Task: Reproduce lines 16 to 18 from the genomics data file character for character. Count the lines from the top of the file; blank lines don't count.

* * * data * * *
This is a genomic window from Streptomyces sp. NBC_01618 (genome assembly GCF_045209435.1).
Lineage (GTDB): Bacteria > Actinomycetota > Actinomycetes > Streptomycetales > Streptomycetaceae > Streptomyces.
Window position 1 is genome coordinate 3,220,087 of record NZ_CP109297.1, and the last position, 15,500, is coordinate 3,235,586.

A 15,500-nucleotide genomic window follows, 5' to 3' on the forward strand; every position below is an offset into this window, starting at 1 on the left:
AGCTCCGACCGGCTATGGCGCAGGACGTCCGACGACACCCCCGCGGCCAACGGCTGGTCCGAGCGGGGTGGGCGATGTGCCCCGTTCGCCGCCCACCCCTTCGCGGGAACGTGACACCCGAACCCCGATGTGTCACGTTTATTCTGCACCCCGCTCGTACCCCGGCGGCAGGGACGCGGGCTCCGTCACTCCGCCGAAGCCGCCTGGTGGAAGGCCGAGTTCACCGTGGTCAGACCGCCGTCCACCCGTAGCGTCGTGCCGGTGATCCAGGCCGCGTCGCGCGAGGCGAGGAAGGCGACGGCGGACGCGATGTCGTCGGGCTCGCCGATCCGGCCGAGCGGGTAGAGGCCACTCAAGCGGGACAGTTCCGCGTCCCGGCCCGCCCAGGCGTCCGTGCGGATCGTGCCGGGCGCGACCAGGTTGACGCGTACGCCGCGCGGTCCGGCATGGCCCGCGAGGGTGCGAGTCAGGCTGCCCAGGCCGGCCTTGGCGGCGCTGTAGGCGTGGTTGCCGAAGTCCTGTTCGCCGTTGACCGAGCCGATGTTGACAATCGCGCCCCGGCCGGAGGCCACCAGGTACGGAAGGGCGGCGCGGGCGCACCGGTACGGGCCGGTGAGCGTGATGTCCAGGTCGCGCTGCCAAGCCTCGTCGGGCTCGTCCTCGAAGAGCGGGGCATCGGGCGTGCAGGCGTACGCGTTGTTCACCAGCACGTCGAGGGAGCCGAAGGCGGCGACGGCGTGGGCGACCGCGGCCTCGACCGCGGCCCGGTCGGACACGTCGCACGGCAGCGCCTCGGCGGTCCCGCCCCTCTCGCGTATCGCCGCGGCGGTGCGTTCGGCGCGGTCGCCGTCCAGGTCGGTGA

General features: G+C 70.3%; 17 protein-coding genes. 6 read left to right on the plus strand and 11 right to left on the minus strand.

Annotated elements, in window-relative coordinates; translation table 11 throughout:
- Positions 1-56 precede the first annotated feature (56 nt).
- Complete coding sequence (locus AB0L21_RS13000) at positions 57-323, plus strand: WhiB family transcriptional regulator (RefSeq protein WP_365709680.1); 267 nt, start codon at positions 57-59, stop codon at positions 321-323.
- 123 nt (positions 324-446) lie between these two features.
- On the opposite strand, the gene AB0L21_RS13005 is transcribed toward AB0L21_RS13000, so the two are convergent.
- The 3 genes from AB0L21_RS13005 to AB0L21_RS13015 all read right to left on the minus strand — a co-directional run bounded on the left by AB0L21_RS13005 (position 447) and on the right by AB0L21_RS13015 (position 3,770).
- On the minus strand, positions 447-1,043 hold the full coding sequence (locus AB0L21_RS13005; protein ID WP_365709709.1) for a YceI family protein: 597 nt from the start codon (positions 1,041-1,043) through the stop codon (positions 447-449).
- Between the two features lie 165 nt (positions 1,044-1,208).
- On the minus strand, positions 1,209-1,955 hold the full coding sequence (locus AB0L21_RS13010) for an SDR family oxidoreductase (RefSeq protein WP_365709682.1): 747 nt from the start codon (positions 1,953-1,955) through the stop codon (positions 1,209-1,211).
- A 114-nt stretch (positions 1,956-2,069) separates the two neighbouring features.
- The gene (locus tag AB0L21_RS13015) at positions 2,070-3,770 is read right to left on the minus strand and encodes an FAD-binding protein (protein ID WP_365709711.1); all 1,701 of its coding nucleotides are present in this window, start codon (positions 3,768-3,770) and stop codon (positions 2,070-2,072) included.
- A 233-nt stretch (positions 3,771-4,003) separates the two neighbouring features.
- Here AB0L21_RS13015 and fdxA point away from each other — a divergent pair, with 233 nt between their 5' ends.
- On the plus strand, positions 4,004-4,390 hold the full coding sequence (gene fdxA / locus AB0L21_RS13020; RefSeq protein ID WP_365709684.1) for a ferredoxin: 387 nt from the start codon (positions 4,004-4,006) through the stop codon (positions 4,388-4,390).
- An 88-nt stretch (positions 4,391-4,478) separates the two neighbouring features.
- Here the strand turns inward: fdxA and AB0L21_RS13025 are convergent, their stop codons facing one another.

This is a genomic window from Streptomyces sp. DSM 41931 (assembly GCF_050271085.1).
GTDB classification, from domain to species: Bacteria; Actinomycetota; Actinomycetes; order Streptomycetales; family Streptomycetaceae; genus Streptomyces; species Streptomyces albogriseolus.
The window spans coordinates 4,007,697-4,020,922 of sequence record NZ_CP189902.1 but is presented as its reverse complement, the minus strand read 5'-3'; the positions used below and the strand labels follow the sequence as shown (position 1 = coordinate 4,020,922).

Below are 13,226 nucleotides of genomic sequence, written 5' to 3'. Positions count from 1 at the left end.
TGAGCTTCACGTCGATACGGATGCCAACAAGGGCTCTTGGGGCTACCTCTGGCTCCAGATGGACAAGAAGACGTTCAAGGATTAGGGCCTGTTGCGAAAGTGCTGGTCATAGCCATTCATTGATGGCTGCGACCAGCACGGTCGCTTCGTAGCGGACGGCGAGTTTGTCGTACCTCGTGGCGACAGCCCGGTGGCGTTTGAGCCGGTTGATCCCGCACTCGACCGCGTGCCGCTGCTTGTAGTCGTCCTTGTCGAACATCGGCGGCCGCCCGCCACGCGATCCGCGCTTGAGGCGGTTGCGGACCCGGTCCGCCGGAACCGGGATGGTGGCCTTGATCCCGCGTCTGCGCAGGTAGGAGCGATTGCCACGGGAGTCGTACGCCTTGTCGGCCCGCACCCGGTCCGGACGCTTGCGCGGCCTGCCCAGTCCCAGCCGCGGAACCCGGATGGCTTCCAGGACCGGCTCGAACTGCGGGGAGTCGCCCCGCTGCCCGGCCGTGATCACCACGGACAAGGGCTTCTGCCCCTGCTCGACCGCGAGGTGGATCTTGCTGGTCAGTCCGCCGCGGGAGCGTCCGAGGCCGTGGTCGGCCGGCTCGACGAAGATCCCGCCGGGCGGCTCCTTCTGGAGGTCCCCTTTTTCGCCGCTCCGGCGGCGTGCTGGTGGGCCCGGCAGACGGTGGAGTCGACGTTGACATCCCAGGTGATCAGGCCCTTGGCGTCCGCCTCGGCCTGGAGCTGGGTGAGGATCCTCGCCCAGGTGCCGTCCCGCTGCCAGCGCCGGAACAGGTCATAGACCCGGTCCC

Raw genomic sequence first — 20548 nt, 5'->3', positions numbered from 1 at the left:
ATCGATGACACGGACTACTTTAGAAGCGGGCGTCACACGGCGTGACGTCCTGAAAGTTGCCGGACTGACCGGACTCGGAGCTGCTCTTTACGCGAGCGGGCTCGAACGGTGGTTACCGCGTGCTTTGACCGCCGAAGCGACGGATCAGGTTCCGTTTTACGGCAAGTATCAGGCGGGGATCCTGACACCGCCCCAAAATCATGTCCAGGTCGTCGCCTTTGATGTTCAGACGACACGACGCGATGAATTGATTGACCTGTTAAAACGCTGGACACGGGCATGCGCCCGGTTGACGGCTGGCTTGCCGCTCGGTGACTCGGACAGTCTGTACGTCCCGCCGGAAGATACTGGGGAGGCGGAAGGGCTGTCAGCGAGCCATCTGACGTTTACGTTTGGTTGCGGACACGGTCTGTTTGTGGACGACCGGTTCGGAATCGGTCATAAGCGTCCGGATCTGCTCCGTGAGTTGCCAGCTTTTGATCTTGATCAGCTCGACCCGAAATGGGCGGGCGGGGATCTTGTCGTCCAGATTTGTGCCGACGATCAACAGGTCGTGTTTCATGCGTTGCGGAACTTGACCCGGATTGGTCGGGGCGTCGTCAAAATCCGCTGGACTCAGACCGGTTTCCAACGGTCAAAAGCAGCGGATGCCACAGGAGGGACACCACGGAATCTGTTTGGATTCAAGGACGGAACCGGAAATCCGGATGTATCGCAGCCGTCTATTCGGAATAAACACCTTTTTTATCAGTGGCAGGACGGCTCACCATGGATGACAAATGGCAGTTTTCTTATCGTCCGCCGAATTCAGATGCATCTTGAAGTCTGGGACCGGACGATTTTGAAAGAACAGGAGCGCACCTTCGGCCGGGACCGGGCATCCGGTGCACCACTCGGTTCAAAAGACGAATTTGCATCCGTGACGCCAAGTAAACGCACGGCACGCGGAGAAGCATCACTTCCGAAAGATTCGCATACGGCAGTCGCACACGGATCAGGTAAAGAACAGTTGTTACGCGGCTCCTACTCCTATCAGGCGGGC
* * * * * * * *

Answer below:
- A 114-nt stretch (positions 1,956-2,069) separates the two neighbouring features.
- The gene (locus tag AB0L21_RS13015) at positions 2,070-3,770 is read right to left on the minus strand and encodes an FAD-binding protein (protein ID WP_365709711.1); all 1,701 of its coding nucleotides are present in this window, start codon (positions 3,768-3,770) and stop codon (positions 2,070-2,072) included.
- A 233-nt stretch (positions 3,771-4,003) separates the two neighbouring features.